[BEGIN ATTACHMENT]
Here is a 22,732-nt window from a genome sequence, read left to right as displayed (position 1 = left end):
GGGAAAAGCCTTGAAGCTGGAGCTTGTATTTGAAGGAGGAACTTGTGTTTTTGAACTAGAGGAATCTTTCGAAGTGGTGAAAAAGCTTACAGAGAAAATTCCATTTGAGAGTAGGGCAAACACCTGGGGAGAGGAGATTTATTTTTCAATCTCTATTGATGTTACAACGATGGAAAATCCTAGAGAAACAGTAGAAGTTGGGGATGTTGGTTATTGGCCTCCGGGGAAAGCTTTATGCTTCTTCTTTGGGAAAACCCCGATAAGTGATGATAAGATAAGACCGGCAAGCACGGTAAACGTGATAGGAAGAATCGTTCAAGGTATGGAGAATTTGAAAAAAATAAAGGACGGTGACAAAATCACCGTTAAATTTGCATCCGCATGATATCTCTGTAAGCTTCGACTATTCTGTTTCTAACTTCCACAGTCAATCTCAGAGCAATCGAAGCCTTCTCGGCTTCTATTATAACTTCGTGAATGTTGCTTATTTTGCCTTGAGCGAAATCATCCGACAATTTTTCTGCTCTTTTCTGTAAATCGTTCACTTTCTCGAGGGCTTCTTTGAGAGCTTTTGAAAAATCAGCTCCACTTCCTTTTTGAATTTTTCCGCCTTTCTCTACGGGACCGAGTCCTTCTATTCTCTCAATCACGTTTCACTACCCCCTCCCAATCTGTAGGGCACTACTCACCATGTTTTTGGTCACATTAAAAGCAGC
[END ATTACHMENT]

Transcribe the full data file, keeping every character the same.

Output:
Here is a 22,732-nt window from a genome sequence, read left to right as displayed (position 1 = left end):
GGGAAAAGCCTTGAAGCTGGAGCTTGTATTTGAAGGAGGAACTTGTGTTTTTGAACTAGAGGAATCTTTCGAAGTGGTGAAAAAGCTTACAGAGAAAATTCCATTTGAGAGTAGGGCAAACACCTGGGGAGAGGAGATTTATTTTTCAATCTCTATTGATGTTACAACGATGGAAAATCCTAGAGAAACAGTAGAAGTTGGGGATGTTGGTTATTGGCCTCCGGGGAAAGCTTTATGCTTCTTCTTTGGGAAAACCCCGATAAGTGATGATAAGATAAGACCGGCAAGCACGGTAAACGTGATAGGAAGAATCGTTCAAGGTATGGAGAATTTGAAAAAAATAAAGGACGGTGACAAAATCACCGTTAAATTTGCATCCGCATGATATCTCTGTAAGCTTCGACTATTCTGTTTCTAACTTCCACAGTCAATCTCAGAGCAATCGAAGCCTTCTCGGCTTCTATTATAACTTCGTGAATGTTGCTTATTTTGCCTTGAGCGAAATCATCCGACAATTTTTCTGCTCTTTTCTGTAAATCGTTCACTTTCTCGAGGGCTTCTTTGAGAGCTTTTGAAAAATCAGCTCCACTTCCTTTTTGAATTTTTCCGCCTTTCTCTACGGGACCGAGTCCTTCTATTCTCTCAATCACGTTTCACTACCCCCTCCCAATCTGTAGGGCACTACTCACCATGTTTTTGGTCACATTAAAAGCAGC